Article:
On the line, where Carpenter and Moffitt form an all-rookie right side, the left tackle is Russell Okung, last year’s first-round draft choice who started 10 games as a rookie while playing on two tender ankles; and the center is Max Unger, a second-round draft choice in 2009 who missed last season because of a toe injury and is in his first NFL season as the fulltime starter in the middle of the line.
That’s why the acquisition of former Raider Robert Gallery in free agency to fill the left guard spot was so vital. He played the past four seasons under new line coach Tom Cable in Oakland. As Carroll put it, “Robert is a gifted kid as far as understanding the schemes. He will be the captain of this offensive line in that regard.”
In the secondary, there’s still cornerback Marcus Trufant, who has been a starter since being selected in the first round of the 2003 draft. But free safety Earl Thomas was a first-round pick last year and Kam Chancellor, a fifth-round pick last year, is stepping in for Milloy at strong safety. The competition to be the starting corner opposite Trufant includes just re-signed Kelly Jennings, a former first-round draft choice and the incumbent starter; Walter Thurmond, a fourth-round draft choice last year; and the 6-foot-4 Brandon Browner, who played the past five seasons in the CFL with the Calgary Stampeders but has been on the right side with the No. 1 unit in camp with Jennings just rejoining the team and Thurmond sidelined with a sprained ankle.
Bigger? Take a look at the lines.
When everyone is healthy and able to practice, the starting unit on defensive will include 323-pound Red Bryant at the five-technique end spot; 318-pound Brandon Mebane at nose tackle; and 325-pound Alan Branch, who was signed last week, replacing Mebane as the three-technique tackle.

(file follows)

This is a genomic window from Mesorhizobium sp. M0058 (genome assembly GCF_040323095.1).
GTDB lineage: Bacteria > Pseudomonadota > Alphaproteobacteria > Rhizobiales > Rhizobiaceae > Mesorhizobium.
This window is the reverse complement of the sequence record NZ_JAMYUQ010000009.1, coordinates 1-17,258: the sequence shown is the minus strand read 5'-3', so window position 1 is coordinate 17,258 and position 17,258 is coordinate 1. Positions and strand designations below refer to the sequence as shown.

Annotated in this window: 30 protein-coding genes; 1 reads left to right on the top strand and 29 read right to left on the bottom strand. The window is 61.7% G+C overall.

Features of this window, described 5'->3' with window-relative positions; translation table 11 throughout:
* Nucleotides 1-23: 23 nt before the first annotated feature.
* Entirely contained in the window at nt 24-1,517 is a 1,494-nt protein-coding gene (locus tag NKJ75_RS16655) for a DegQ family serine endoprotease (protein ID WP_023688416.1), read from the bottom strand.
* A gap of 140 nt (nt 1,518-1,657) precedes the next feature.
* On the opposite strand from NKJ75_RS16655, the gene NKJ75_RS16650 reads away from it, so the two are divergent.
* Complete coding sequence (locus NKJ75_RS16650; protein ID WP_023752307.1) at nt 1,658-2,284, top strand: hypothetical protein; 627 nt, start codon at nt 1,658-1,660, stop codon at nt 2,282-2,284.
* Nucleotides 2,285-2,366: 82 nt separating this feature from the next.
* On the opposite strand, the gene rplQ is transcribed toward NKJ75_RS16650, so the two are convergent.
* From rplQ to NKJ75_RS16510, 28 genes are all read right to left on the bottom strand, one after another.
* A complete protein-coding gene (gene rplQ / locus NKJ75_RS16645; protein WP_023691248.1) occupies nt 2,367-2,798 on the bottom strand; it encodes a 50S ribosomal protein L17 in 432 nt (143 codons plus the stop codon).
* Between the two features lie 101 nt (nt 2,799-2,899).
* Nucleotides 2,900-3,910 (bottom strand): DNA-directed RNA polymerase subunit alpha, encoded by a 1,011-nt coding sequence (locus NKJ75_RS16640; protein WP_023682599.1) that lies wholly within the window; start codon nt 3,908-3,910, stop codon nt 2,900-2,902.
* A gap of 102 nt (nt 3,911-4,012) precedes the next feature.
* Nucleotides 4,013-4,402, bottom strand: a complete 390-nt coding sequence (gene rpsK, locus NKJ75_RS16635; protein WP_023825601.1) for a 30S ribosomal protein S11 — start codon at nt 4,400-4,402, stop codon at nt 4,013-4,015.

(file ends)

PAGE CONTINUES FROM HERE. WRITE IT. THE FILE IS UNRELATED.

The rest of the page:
“Just look at those other guys,” said Mebane, a third-round draft choice in 2007. “We’ve never been this big before.”
The increase in size also is obvious on the offensive side of the ball, starting with Gallery, who is 6-7 and weighs 325. The 6-5 Carpenter checks in at 321 pounds and is very thick through his upper body. Okung is 6-5 and weighs 310 pounds, while Moffitt is 6-4, 319.
“I’m definitely the runt in this group,” Unger, who is 6-5, 305, said with a smile.
The new-look Seahawks will get another facelift on Thursday, when the players return from their first day off of camp. That’s because all the players who have been signed in the past week finally will be allowed to practice.
The group includes wide receiver Sidney Rice, tight end Zach Miller and linebacker Leroy Hill, in addition to Gallery, Branch, Mebane, Jennings and two players signed to add depth on the D-line – Jimmy Wilkerson and Ryan Sims.
“It’s crucial that we finally get them out there,” Carroll said, with an eye to the preseason opener against the Chargers in San Diego next Thursday. “This is most challenging for those guys to be ready.”
They need to hit the practice field running, rather than wade into their new situations.
“Hopefully these guys will take this first step when they jump out on the field and make it clear why they’re here,” Carroll said. “And work for themselves and for the fellas on this team.”
This new-look team, which is younger and bigger.